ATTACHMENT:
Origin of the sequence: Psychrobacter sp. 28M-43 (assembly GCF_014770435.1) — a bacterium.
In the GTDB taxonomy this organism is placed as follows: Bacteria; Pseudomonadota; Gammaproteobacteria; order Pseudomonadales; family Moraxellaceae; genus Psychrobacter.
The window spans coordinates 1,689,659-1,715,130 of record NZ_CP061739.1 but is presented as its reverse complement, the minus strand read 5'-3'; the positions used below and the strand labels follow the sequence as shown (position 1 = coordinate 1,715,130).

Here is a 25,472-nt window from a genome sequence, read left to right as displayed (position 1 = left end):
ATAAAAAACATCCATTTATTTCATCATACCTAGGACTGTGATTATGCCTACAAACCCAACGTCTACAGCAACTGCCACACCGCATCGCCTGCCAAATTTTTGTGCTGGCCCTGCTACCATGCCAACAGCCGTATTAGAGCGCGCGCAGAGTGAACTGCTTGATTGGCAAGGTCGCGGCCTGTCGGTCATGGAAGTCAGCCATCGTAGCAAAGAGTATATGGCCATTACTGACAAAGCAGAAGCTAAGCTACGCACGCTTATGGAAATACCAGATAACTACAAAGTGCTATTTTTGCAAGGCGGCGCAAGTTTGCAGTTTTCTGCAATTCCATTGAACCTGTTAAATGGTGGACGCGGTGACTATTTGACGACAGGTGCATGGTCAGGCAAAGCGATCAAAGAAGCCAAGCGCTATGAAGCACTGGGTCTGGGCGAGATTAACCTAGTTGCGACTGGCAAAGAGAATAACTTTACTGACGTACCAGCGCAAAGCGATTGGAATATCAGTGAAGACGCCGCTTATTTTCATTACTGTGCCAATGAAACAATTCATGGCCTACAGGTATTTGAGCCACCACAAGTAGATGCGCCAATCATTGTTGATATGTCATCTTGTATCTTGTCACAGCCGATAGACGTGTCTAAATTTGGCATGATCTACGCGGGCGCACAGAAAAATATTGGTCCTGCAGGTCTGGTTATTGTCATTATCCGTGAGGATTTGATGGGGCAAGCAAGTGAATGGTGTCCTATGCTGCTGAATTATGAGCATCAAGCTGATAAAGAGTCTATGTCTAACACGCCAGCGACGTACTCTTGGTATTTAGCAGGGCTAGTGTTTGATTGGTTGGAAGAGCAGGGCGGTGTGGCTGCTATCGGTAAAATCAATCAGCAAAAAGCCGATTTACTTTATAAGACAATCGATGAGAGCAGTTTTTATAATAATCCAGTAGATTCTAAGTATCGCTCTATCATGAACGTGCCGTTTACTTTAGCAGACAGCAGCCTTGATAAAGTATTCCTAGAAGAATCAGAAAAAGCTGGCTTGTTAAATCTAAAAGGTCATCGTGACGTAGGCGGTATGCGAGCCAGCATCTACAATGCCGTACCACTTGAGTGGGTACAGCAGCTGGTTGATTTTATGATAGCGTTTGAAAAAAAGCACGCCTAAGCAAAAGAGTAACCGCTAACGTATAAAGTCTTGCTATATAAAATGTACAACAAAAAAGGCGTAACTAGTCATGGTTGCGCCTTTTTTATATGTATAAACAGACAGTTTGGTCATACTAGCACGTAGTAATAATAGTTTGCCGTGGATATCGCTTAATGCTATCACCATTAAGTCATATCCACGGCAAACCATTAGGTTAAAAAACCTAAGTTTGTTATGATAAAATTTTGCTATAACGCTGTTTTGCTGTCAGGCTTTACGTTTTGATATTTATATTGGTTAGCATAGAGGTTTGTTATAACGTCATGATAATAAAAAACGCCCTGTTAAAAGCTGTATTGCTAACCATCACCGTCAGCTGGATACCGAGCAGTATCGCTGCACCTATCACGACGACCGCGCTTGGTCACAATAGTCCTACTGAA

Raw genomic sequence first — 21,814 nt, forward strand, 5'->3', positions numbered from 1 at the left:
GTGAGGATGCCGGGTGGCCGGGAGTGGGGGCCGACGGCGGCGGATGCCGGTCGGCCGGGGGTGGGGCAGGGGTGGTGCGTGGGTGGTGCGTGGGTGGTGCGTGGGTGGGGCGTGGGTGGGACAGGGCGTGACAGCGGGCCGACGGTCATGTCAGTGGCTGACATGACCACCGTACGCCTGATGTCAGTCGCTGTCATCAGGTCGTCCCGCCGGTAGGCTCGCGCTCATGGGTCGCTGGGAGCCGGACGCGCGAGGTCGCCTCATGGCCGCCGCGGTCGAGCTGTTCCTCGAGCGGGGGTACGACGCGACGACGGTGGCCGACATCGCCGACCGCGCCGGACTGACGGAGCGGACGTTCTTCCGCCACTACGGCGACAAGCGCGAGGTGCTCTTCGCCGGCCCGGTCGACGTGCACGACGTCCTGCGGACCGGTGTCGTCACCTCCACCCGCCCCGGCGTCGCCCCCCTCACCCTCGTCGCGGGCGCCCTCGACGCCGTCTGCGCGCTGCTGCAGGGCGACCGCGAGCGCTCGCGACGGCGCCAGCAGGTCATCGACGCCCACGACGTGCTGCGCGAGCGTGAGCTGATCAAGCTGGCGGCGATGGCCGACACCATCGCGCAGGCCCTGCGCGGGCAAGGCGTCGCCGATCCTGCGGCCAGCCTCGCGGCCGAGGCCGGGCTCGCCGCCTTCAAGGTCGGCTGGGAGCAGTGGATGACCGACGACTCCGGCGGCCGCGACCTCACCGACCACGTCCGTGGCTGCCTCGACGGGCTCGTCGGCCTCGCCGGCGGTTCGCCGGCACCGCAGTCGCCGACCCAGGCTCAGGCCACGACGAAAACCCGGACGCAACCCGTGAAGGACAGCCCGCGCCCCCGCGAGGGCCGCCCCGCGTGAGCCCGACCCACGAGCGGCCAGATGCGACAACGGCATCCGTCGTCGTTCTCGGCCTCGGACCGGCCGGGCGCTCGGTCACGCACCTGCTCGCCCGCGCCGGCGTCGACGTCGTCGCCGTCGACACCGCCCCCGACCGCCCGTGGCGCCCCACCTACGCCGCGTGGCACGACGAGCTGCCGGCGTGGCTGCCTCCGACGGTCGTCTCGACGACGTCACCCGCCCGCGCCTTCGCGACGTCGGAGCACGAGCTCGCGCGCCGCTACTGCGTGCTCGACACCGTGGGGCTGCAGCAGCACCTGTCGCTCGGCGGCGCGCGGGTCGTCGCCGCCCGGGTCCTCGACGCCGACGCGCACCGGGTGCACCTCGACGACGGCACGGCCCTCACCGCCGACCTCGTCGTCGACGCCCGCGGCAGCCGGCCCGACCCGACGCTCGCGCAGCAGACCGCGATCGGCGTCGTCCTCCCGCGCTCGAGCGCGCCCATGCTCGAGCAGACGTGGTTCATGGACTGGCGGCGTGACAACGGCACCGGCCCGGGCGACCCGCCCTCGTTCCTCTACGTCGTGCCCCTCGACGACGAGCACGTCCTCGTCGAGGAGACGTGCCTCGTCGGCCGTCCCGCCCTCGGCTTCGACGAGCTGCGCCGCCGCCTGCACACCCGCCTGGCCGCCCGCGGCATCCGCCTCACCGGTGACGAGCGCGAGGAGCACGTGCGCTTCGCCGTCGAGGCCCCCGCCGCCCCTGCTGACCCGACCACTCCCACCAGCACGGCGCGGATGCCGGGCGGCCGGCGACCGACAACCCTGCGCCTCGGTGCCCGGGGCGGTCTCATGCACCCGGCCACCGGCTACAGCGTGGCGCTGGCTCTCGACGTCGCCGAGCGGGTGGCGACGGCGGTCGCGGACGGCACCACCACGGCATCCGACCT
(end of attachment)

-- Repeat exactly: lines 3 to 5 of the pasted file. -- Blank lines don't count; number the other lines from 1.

The window spans coordinates 1,689,659-1,715,130 of record NZ_CP061739.1 but is presented as its reverse complement, the minus strand read 5'-3'; the positions used below and the strand labels follow the sequence as shown (position 1 = coordinate 1,715,130).

Here is a 25,472-nt window from a genome sequence, read left to right as displayed (position 1 = left end):
ATAAAAAACATCCATTTATTTCATCATACCTAGGACTGTGATTATGCCTACAAACCCAACGTCTACAGCAACTGCCACACCGCATCGCCTGCCAAATTTTTGTGCTGGCCCTGCTACCATGCCAACAGCCGTATTAGAGCGCGCGCAGAGTGAACTGCTTGATTGGCAAGGTCGCGGCCTGTCGGTCATGGAAGTCAGCCATCGTAGCAAAGAGTATATGGCCATTACTGACAAAGCAGAAGCTAAGCTACGCACGCTTATGGAAATACCAGATAACTACAAAGTGCTATTTTTGCAAGGCGGCGCAAGTTTGCAGTTTTCTGCAATTCCATTGAACCTGTTAAATGGTGGACGCGGTGACTATTTGACGACAGGTGCATGGTCAGGCAAAGCGATCAAAGAAGCCAAGCGCTATGAAGCACTGGGTCTGGGCGAGATTAACCTAGTTGCGACTGGCAAAGAGAATAACTTTACTGACGTACCAGCGCAAAGCGATTGGAATATCAGTGAAGACGCCGCTTATTTTCATTACTGTGCCAATGAAACAATTCATGGCCTACAGGTATTTGAGCCACCACAAGTAGATGCGCCAATCATTGTTGATATGTCATCTTGTATCTTGTCACAGCCGATAGACGTGTCTAAATTTGGCATGATCTACGCGGGCGCACAGAAAAATATTGGTCCTGCAGGTCTGGTTATTGTCATTATCCGTGAGGATTTGATGGGGCAAGCAAGTGAATGGTGTCCTATGCTGCTGAATTATGAGCATCAAGCTGATAAAGAGTCTATGTCTAACACGCCAGCGACGTACTCTTGGTATTTAGCAGGGCTAGTGTTTGATTGGTTGGAAGAGCAGGGCGGTGTGGCTGCTATCGGTAAAATCAATCAGCAAAAAGCCGATTTACTTTATAAGACAATCGATGAGAGCAGTTTTTATAATAATCCAGTAGATTCTAAGTATCGCTCTATCATGAACGTGCCGTTTACTTTAGCAGACAGCAGCCTTGATAAAGTATTCCTAGAAGAATCAGAAAAAGCTGGCTTGTTAAATCTAAAAGGTCATCGTGACGTAGGCGGTATGCGAGCCAGCATCTACAATGCCGTACCACTTGAGTGGGTACAGCAGCTGGTTGATTTTATGATAGCGTTTGAAAAAAAGCACGCCTAAGCAAAAGAGTAACCGCTAACGTATAAAGTCTTGCTATATAAAATGTACAACAAAAAAGGCGTAACTAGTCATGGTTGCGCCTTTTTTATATGTATAAACAGACAGTTTGGTCATACTAGCACGTAGTAATAATAGTTTGCCGTGGATATCGCTTAATGCTATCACCATTAAGTCATATCCACGGCAAACCATTAGGTTAAAAAACCTAAGTTTGTTATGATAAAATTTTGCTATAACGCTGTTTTGCTGTCAGGCTTTACGTTTTGATATTTATATTGGTTAGCATAGAGGTTTGTTATAACGTCATGATAATAAAAAACGCCCTGTTAAAAGCTGTATTGCTAACCATCACCGTCAGCTGGATACCGAGCAGTATCGCTGCACCTATCACGACGACCGCGCTTGGTCACAATAGTCCTACTGAA